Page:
Poland: A guide to the buying process

Poland is one of the current hottest places to buy in Europe for foreign investors. This article gives you a brief overview of the property buying process in Poland.

Once you have found a property to buy, it is advisable to hire an experienced notary to help you through the buying process. Notaries are publicly appointed officials who have no loyalty to either the vendor or the buyer – their main role is to draft legal documents, ensure that all relevant taxes are paid, and to register the property transaction with the relevant authorities. You are able to hire a secondary notary who will act in your interests, but this is not mandatory. If you do hire a notary, it is advisable to find one who is well versed in not only Polish law, but the laws our your own country and who speaks your language as well as Polish fluently.

It is unusual for indepedent valuations of the property to be taken, although as the market continues to mature, it is something that the market may tend towards. Surveys are also not required meaning most people do not have a survey. This means that there are no licensed surveyors in Poland. If you are worried about your property and would like a survey done, you can go to a local licensed builder and commission a report from him.

Polish banks will lend to foreign investors although proof of income is usually required. Many of the major Polish banks will fund self-employed and buy-to-let as well as standard mortgages.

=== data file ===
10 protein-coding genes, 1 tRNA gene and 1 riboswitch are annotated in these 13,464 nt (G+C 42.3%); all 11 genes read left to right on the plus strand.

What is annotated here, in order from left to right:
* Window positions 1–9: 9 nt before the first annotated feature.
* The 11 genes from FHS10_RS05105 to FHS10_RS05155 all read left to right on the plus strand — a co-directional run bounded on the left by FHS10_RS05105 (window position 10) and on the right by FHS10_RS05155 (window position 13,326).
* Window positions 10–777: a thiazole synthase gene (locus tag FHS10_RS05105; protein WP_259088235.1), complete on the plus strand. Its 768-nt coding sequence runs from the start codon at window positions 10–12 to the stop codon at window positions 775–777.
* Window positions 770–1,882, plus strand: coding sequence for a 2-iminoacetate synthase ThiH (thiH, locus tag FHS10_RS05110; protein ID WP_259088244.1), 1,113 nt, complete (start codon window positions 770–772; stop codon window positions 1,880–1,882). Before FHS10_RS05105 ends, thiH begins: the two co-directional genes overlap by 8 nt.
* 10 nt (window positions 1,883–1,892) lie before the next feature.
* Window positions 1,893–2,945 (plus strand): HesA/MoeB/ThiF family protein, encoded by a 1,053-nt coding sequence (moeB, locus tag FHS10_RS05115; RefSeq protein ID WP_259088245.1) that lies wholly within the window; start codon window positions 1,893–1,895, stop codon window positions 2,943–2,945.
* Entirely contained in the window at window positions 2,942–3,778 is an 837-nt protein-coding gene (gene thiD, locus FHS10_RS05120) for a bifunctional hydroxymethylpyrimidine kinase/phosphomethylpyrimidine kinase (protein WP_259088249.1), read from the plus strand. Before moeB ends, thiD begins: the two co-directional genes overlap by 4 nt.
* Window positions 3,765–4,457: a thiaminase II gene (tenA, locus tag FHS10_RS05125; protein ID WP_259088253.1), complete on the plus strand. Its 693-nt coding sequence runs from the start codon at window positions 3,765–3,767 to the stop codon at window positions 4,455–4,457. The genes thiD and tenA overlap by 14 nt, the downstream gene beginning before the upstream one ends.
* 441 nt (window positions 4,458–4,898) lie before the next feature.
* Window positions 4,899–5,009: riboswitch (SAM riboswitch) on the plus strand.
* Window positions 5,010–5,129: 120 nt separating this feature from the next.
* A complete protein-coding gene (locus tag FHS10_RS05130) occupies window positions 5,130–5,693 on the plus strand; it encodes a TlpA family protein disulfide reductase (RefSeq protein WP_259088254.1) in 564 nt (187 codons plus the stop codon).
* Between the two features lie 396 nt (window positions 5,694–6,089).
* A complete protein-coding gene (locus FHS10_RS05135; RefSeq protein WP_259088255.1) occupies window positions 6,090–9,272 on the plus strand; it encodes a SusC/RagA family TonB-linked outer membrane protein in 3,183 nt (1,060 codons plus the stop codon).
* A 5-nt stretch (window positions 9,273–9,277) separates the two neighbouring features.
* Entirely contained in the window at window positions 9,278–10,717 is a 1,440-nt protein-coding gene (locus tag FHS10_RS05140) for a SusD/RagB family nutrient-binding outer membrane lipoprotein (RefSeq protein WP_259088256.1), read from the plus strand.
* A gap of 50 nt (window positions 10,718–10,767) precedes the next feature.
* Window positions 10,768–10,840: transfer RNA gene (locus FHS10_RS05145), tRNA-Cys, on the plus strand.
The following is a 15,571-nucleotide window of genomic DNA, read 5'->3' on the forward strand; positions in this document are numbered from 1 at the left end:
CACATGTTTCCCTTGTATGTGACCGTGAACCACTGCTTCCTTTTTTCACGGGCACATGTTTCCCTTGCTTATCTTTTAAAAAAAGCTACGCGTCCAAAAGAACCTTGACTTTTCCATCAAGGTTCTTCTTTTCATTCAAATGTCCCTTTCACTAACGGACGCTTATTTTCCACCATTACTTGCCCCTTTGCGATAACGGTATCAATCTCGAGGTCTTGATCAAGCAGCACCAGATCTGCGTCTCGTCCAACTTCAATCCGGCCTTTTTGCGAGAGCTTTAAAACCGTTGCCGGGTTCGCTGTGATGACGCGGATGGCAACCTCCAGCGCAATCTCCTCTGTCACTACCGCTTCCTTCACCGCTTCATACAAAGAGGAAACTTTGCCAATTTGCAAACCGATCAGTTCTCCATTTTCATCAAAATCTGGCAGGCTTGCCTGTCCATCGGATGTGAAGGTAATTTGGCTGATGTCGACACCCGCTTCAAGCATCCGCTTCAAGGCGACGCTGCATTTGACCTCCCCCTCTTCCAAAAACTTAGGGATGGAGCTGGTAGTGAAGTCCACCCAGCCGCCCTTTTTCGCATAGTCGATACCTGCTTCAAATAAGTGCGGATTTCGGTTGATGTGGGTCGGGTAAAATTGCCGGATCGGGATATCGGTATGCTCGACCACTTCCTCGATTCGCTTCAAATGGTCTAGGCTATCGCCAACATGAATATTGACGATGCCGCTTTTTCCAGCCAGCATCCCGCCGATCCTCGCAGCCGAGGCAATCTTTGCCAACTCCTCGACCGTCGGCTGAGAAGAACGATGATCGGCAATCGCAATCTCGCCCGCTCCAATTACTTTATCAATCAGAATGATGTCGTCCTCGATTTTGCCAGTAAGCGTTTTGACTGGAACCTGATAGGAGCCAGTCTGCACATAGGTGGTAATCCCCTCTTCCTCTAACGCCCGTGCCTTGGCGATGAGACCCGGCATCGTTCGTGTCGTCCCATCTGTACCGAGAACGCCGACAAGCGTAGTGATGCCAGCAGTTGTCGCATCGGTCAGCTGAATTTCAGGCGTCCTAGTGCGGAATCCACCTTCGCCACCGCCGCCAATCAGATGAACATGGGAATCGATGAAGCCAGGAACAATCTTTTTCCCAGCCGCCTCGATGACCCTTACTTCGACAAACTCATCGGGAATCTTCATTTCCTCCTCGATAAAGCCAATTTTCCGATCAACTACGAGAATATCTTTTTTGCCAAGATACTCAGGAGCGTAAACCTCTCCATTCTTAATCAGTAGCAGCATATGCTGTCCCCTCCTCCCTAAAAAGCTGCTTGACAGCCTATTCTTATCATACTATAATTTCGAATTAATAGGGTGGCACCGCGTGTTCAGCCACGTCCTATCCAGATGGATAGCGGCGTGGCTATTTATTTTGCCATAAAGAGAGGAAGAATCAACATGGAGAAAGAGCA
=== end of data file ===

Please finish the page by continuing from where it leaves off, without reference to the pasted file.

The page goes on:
Once a price has been agreed for the prooperty, a preliminary agreement will be signed at the notary’s office. A deposit will need to be paid at this stage – the deposit varies but is normally 10% for a resale property and 20% for an off-plan development.

It normally takes under three months between this intial phase and completion. During this period of time, the notary will carry out all the necessary searches and checks on your behalf. Once these have been completed, the purchaser will need to pay the remaining balance on the property to the notary who will then transfer the monies to the vendor. Agents fees and legal fees will also need to be paid. Agents fees are varied and should be negotiated at the start of the process. Legal fees are around the 8% of the property purchase price.

If you then decide to sell your property within three years of buying it, you will be hit with a 10% capital gains tax.

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